Ketosis: the answers to all your questions

May 29, 2020

Ketosis FAQ's

Why ketosis?

There are still many misunderstandings about the ketogenic diet to this day. Simply put, ketosis is your body's metabolic state when you consume a diet high in fat, moderate in protein and low in carbohydrates. Ketones are produced when your body transitions from burning glucose (sugar) to burning fat. The 'state of ketosis' is therefore a status of fat burning. This is a completely natural state on which humanity has thrived for the vast majority of evolutionary existence.

In short, energy from ketosis can be seen as an alternative energy source. Various studies indicate that this form of energy supply for muscles, heart, liver and brain is preferable to a carbohydrate-rich diet. In ketosis you get energy from your body-fat as well as from the fat from your diet. In addition to the obvious benefits of weight optimization, it can also have beneficial effects on your metabolism, cognition, performance, and in aiding to stave off and reduce inflammation and aging.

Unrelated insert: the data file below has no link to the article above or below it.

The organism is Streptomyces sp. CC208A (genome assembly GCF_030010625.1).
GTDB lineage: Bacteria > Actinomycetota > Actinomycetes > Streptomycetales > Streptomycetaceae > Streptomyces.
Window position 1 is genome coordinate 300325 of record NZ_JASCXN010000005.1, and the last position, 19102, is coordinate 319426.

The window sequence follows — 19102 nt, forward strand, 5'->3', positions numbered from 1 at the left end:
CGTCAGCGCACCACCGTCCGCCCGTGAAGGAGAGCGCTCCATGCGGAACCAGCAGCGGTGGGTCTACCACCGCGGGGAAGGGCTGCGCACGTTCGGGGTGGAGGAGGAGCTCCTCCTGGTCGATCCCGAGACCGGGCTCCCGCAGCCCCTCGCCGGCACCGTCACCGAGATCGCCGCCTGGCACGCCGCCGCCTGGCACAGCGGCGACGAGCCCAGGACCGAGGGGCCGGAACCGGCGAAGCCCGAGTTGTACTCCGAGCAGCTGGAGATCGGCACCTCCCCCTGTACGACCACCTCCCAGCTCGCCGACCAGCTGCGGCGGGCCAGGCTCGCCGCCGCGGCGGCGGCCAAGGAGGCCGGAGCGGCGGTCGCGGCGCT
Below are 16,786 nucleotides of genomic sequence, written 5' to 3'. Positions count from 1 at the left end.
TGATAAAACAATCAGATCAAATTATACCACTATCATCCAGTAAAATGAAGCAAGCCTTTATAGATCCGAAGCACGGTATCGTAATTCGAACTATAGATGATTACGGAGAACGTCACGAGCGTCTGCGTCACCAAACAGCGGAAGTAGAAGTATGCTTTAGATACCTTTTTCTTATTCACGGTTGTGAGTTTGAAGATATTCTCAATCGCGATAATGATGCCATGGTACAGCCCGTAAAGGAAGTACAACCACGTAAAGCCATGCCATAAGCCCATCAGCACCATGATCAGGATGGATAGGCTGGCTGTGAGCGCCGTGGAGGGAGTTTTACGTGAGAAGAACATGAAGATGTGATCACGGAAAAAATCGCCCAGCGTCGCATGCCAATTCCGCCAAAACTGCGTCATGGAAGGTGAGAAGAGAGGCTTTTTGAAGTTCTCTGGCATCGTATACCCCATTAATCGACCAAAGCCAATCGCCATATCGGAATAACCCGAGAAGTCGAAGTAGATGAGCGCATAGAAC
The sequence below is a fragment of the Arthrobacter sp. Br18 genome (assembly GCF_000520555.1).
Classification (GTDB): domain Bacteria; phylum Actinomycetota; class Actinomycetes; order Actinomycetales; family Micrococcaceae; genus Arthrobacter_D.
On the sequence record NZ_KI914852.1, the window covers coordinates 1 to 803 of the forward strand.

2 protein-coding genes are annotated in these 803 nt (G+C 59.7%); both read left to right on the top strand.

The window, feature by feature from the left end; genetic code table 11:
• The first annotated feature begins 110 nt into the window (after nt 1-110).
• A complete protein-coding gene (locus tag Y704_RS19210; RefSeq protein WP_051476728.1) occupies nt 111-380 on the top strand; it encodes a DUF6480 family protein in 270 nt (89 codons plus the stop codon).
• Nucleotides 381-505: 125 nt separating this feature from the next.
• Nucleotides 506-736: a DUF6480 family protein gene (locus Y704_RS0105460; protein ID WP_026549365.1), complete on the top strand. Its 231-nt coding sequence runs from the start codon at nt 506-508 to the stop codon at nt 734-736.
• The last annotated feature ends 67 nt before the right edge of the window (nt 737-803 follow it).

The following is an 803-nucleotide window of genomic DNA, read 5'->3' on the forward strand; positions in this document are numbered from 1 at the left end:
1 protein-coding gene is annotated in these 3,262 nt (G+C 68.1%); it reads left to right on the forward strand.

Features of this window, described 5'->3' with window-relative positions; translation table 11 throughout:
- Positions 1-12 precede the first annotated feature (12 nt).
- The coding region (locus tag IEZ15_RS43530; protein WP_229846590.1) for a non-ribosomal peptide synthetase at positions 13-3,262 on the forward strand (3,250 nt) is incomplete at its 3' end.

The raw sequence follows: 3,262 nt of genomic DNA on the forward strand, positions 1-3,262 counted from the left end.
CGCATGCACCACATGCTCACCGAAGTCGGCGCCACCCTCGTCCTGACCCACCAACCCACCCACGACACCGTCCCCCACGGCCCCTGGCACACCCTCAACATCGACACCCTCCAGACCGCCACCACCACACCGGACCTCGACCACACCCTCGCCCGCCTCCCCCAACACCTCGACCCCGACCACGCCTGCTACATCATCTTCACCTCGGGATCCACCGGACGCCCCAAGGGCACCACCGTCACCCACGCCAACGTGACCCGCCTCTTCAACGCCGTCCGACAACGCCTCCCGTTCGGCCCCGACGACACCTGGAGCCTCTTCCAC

The list of ketosis benefits is growing as more research is being performed. These are some of the most obvious benefits:
- Control over hunger
- Effortless weight loss and weight maintenance
- Mental sharpness
- Deep sleep
- Stable blood sugar levels and insulin sensitivity
- Low LDL cholesterol (generally bad)
- High HDL cholesterol (generally good)
- More energy
- Increased sex drive
- Stronger immune system
- Slowed aging
- Improvements in blood composition
- Better memory
- Faster recovery after movement
- Fewer mood swings